I spoil nothing of the plot nor its curious resolution in stating that Bella Baxter is a fiction. That is to say, she is a Frankenstein's monster in the guise of a lovely young lady of about twenty-five with a Mancunian accent and good French. She arrives at Baxter's clinic in pieces or a suicide, it is never belabored until much later in our story, as well as thirty-six weeks pregnant. There then occurs a macabre experiment the likes of which we may see in our lifetime but whose result could only develop under the nebulous rubric of science fiction, and the result is both Bella and the existence Bella kept within her, cloven from the world at large. She cannot speak or write or read like a normal adult because she is practically the farthest thing from a normal adult. She gazes in admiration upon her maker, Godwin, whom she calls God, and his assistant McCandless, who will become Candles or just a solitary Candle, as well as her betrothed. A God, a Candle and a Beauty – these are our lovers, our players and the manufacturers of a triangle that ends as all triangles do, in three disparate, unconnected points. The triangle becomes a trapezoid with the appearance of someone we cannot trust, a rakish attorney by the name of Duncan Wedderburn, and despite her engagement to Candles and her rapidly improving speech and abilities, she elects to elope with Wedderburn so that they may wed and burn passionately every night and day. Wedderburn writes a fantastic letter to Baxter that McCandless only hears read aloud. Bella then sends another letter that clarifies their honeymoon around Europe, at which point something of Bella's past returns, something that she might have always known she had – and we will end our exposition right there.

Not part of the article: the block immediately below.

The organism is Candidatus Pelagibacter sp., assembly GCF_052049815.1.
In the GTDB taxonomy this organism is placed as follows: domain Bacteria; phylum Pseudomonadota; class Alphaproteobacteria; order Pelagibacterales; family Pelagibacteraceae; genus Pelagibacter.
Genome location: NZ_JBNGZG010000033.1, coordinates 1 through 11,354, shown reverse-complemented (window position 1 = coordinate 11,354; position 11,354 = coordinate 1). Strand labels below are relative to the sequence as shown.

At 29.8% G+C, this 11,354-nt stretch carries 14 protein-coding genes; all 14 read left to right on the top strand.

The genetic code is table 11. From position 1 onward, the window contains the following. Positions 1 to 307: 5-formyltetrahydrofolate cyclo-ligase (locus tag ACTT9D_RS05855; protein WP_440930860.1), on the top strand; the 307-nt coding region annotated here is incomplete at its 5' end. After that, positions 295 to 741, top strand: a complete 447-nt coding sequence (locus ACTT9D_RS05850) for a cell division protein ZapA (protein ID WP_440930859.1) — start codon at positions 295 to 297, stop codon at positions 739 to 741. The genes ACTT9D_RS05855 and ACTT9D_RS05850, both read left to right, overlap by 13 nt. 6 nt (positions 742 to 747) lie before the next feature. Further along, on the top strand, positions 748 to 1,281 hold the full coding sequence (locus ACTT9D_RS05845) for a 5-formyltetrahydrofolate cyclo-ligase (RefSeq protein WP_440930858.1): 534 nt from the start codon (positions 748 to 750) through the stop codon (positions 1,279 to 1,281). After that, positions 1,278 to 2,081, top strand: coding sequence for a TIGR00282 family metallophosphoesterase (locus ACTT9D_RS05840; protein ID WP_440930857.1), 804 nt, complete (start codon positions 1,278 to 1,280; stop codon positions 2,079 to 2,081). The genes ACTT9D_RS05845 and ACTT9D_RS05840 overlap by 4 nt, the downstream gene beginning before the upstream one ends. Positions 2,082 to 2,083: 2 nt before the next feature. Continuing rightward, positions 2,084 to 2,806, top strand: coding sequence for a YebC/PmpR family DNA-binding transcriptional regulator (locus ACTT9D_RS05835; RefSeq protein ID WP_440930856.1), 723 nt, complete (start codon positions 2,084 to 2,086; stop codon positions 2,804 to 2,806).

Gray has an obvious agenda to push, but the wheels of his handcart do not squeak. Instead we witness the slow emergence of a fable of titanic proportions, an open window to a Victorian quilt of medicine, morality and questions that may be more easily tackled in retrospect. If Poor Things suffers from one weakness, it is doubtless its reliance on the already-happened, the verifiable facts, the insertion of historical figures (such as this French pathologist). A collection of notes by another Alasdair Gray, the harmless Scottish writer who happened to edit this single remaining copy of some old doctor's memoirs, serves more to distract than instruct, and the effect of the closing sequence may leave the odd reader a tad disappointed if perhaps not surprised. Bella is the centerpiece and the metronome of the tale, which goes and thinks only as fast as she can. How strange then to consider her past life, her life before God and Candles, a life more ordinary than it first appeared to her and to her father:
'You adored him – worshipped him,' cried her father, 'you had to love him! He was a national hero and cousin of the Earl of Harewood. Besides, you were twenty-four years old and he was the only man apart from me you had been allowed to meet. You were the happiest woman in the world on your wedding-day. I hired and decorated the entire Manchester Free Trade Hall for the reception and banquet, and the Cathedral choir sang the Hallelujah chorus.'
Who is the subject of her father's diatribe? That may require some reading. Thankfully, Gray tells a story the way some people eat, by savoring the best parts and not making too much of a mess. One wishes the same were true of the vast majority of our poor and miserable species.